Some Numbers Regarding Latency and Geolocation

This won’t uncover anything most people familiar with server latency already know:  latency increases as the distance to a given server increases.  This post isn’t much more than that, except that there are numbers and data attached to supplement that point.  Hopefully this illustration will help some folks realize that you have to consider distance when evaluating server latency.

The site I used to run this test was my own.  At the time I wrote this, I had my site deployed on 2 servers: one in Dallas, another in Missouri.  I first bought the Missouri server as my 1st step to get away from shared hosting.  After deploying my site to that server I was surprised to find out that it was served slower than from my shared hosting server located in California.  That prompted me to purchase another server nearby.  After a brief search, I went with Tailor Made Servers in Dallas.

Before I start, a few things should be noted about each server:

  • the Dallas server runs an Intel 3.1 ghz dual core cpu, 4gb of RAM, and 7200 rpm drives
  • the Missouri server runs an AMD 1.8 ghz dual core cpu, 8gb of RAM, and 15k drives
  • both servers run PHP 5.3.3, APC (configured identically), and CentOS 5.5
  • Apache and other configs are identical on both servers; to supplement, they score identically in YSlow and PageSpeed.

Overall, I’ve done everything I can to make sure both servers are identical.  I don’t consider the hardware differences that significant given the trivial amount of resources it takes to load my home page (which is the only page I tested against).  Additionally, ping and traceroute tests, which I’ll illustrate below, don’t tax a server’s hardware very much either, if at all.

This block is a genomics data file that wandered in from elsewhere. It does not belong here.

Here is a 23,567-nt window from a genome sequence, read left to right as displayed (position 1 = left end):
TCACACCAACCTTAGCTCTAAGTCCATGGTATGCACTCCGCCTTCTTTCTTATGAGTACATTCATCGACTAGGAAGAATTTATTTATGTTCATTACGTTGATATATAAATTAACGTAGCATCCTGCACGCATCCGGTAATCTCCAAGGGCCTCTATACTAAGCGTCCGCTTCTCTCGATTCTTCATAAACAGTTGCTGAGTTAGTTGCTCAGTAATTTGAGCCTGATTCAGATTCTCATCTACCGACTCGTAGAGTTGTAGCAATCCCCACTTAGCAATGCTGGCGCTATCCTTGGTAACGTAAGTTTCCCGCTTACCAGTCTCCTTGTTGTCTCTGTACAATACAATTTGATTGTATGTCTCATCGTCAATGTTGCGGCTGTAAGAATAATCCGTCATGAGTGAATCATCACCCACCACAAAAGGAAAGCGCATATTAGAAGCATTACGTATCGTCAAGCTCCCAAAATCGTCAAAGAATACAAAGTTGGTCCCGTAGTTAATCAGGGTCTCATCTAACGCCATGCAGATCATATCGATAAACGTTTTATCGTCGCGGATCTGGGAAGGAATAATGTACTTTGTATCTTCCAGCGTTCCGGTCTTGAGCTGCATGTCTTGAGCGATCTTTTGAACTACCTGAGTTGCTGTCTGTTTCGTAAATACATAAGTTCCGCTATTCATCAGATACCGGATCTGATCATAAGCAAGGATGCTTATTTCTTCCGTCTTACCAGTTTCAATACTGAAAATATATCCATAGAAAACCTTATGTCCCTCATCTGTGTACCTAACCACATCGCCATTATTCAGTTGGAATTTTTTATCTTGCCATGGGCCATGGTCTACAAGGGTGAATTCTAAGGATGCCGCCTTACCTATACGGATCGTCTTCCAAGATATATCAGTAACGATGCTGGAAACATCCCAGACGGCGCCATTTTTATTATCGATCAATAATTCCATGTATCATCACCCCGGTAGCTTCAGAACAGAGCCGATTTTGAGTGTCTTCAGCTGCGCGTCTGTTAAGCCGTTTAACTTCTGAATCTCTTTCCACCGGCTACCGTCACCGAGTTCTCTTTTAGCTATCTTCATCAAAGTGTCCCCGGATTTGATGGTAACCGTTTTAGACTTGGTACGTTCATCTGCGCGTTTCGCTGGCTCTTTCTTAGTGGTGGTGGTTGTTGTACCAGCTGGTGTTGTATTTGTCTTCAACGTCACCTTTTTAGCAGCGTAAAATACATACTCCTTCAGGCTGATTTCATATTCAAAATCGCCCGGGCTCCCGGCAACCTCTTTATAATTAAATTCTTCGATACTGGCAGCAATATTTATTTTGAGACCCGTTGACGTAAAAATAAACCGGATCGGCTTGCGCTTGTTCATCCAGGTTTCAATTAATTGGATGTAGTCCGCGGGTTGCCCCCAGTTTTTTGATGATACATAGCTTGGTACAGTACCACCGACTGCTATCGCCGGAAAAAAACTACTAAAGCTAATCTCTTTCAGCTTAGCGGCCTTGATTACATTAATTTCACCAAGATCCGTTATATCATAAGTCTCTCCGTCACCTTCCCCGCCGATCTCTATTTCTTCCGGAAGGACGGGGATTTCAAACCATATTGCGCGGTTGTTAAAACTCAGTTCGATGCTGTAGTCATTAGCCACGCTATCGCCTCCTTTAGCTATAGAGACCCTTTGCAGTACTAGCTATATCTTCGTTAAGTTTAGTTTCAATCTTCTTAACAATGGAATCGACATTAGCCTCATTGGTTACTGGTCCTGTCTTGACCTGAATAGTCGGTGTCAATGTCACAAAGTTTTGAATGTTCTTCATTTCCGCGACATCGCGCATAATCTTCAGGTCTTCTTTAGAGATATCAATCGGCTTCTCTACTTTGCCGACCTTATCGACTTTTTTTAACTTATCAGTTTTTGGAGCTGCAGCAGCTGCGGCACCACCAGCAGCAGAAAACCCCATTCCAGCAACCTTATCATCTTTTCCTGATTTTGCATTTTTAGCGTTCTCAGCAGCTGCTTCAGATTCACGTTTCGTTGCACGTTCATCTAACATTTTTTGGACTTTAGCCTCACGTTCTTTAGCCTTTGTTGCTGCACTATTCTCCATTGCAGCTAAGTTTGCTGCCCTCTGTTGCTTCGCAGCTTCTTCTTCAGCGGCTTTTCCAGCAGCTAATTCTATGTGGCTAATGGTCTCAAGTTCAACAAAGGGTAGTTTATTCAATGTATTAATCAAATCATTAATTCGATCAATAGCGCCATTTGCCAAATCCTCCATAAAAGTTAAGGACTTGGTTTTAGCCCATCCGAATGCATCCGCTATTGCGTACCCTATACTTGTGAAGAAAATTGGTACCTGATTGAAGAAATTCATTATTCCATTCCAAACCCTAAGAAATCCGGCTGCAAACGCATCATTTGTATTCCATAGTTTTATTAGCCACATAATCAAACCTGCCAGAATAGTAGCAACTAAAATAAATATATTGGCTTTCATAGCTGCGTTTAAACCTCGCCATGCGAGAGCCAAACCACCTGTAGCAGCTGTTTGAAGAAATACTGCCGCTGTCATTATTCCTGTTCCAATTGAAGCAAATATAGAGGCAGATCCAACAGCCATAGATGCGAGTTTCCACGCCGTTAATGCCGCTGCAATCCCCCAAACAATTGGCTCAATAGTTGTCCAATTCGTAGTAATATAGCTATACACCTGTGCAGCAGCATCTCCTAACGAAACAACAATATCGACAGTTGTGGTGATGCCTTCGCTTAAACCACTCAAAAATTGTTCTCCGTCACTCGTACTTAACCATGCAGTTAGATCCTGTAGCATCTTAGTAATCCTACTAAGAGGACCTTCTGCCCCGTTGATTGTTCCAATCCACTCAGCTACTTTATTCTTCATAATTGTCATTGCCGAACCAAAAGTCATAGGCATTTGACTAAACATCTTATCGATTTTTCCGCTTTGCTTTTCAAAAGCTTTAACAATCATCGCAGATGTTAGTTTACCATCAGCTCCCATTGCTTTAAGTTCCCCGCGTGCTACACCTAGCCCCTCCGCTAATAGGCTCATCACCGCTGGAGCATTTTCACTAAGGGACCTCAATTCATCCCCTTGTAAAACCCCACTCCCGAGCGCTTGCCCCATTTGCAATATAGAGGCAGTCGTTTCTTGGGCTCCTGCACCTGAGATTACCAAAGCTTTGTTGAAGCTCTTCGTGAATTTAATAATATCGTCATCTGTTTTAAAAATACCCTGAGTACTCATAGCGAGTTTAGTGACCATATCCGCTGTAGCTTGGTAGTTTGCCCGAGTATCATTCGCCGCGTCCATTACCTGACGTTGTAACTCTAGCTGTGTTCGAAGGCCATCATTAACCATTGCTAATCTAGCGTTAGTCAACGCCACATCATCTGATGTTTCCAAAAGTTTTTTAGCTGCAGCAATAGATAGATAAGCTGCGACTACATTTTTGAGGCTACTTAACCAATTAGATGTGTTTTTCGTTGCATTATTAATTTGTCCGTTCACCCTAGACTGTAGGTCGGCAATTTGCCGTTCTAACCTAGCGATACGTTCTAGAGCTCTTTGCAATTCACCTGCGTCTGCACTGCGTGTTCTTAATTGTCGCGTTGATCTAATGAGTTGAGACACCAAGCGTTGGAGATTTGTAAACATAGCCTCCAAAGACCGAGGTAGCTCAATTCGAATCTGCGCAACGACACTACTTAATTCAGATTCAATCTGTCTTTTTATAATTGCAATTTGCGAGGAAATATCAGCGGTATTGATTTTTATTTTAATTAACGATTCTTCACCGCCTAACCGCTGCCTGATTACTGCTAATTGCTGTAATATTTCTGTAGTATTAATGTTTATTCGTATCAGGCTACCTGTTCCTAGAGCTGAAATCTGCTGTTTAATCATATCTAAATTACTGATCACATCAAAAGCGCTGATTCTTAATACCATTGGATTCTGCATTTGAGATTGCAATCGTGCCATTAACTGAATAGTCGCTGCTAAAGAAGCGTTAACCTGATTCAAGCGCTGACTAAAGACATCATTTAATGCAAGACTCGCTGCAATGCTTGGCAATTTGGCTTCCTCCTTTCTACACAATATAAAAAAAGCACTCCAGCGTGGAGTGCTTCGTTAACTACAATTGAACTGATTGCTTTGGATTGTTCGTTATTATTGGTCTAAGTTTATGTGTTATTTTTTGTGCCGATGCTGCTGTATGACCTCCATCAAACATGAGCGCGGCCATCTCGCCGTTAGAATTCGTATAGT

The first thing I tested was ping latency, which provided a pretty quick glimpse at the impact distance has on latency.  Results show about 77ms for the Missouri server vs. about 18ms for the Dallas server:

Next up, I wanted to see how many network hops it took to reach each server, which traceroute can tell us.  As shown, the Missouri server requires 16 network hops while the Dallas server only requires 12:

Finally, I pointed siege to both instances to measure differences in first-byte latency and requests per second each instance can process:

Missouri: 27 requests per second at around 160ms first-byte latency

Dallas: 100 requests per second at around 50ms first-byte latency

So with both instances setup almost identically, save a cpu difference, a change in location alone resulted in about a 4x speedup for users viewing my site from Austin.  I’ve since changed DNS to point to the Dallas server, so it’s important to note that other users viewing my site from areas close to Missouri, or further north, will probably experience higher latency.  However, given that 90% of my users are based in Austin, I’ll take that hit in favor of speeding things up locally.

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